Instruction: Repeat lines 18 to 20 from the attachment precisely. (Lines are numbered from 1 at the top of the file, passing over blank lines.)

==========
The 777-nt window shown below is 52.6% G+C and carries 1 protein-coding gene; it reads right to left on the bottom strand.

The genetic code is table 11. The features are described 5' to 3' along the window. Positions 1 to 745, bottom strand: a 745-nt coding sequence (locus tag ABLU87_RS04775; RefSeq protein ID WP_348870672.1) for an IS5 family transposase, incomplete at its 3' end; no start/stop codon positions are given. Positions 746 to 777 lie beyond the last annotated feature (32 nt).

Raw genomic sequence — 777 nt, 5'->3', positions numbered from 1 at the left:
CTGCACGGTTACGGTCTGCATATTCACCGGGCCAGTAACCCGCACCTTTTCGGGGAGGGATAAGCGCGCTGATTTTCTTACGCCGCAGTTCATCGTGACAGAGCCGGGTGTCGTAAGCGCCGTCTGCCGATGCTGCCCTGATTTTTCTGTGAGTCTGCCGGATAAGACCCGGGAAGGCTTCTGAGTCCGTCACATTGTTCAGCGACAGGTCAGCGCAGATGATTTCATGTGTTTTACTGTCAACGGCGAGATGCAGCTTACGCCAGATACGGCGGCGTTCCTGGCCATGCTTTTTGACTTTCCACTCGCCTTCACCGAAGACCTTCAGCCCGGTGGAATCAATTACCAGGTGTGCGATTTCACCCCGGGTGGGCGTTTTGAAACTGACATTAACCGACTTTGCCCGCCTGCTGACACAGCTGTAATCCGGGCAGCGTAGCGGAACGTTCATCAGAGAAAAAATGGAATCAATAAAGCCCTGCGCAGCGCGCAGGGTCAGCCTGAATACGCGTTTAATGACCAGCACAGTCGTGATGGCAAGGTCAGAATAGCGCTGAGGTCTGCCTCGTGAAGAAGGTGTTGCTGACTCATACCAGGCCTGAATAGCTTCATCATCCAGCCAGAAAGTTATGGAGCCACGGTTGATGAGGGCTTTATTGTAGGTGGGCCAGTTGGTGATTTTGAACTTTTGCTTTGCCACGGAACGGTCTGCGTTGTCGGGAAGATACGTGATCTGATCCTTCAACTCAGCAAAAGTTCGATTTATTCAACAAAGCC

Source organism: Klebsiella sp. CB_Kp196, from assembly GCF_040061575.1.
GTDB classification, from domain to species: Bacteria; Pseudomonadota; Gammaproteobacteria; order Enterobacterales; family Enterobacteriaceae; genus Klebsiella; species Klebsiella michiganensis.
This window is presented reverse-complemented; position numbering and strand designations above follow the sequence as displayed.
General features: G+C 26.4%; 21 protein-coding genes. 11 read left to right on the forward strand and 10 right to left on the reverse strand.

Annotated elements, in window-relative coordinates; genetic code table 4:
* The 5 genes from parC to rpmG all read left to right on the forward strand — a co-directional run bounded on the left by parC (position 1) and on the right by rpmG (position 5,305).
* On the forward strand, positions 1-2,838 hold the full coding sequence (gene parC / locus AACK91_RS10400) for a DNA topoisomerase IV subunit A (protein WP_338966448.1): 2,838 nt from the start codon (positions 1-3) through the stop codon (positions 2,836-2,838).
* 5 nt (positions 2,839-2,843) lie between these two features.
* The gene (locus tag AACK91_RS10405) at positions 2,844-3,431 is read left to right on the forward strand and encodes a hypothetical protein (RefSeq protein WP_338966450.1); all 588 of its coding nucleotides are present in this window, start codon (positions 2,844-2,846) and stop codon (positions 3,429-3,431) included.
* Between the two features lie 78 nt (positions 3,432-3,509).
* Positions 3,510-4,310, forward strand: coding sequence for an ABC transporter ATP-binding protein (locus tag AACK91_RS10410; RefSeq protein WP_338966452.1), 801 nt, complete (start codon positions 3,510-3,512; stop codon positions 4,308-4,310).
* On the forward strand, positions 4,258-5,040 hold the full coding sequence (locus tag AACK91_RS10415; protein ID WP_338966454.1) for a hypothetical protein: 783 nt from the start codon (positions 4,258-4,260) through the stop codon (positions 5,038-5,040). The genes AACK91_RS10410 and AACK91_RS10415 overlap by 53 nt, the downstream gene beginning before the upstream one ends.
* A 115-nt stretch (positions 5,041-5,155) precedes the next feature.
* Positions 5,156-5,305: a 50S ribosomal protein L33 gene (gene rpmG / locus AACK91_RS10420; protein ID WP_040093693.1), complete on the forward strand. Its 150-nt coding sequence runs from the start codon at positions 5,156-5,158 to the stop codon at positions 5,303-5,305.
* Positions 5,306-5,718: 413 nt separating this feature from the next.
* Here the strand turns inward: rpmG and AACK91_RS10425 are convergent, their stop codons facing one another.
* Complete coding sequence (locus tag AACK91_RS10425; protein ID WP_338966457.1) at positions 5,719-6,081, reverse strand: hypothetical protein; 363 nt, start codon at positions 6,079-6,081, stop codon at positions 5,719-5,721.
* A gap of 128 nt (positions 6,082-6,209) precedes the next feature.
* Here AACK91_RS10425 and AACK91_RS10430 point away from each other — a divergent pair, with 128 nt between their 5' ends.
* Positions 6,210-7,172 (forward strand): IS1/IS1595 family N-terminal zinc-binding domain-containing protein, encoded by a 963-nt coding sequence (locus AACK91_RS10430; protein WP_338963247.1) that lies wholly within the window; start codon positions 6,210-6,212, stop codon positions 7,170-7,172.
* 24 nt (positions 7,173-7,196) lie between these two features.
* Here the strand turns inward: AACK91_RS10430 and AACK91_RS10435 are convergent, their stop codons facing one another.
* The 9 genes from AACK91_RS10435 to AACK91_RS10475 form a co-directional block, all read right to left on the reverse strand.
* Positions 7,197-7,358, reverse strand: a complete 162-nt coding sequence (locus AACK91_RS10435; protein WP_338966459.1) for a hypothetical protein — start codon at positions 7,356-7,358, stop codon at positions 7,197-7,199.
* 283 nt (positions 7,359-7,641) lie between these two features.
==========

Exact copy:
* Positions 5,156-5,305: a 50S ribosomal protein L33 gene (gene rpmG / locus AACK91_RS10420; protein ID WP_040093693.1), complete on the forward strand. Its 150-nt coding sequence runs from the start codon at positions 5,156-5,158 to the stop codon at positions 5,303-5,305.
* Positions 5,306-5,718: 413 nt separating this feature from the next.
* Here the strand turns inward: rpmG and AACK91_RS10425 are convergent, their stop codons facing one another.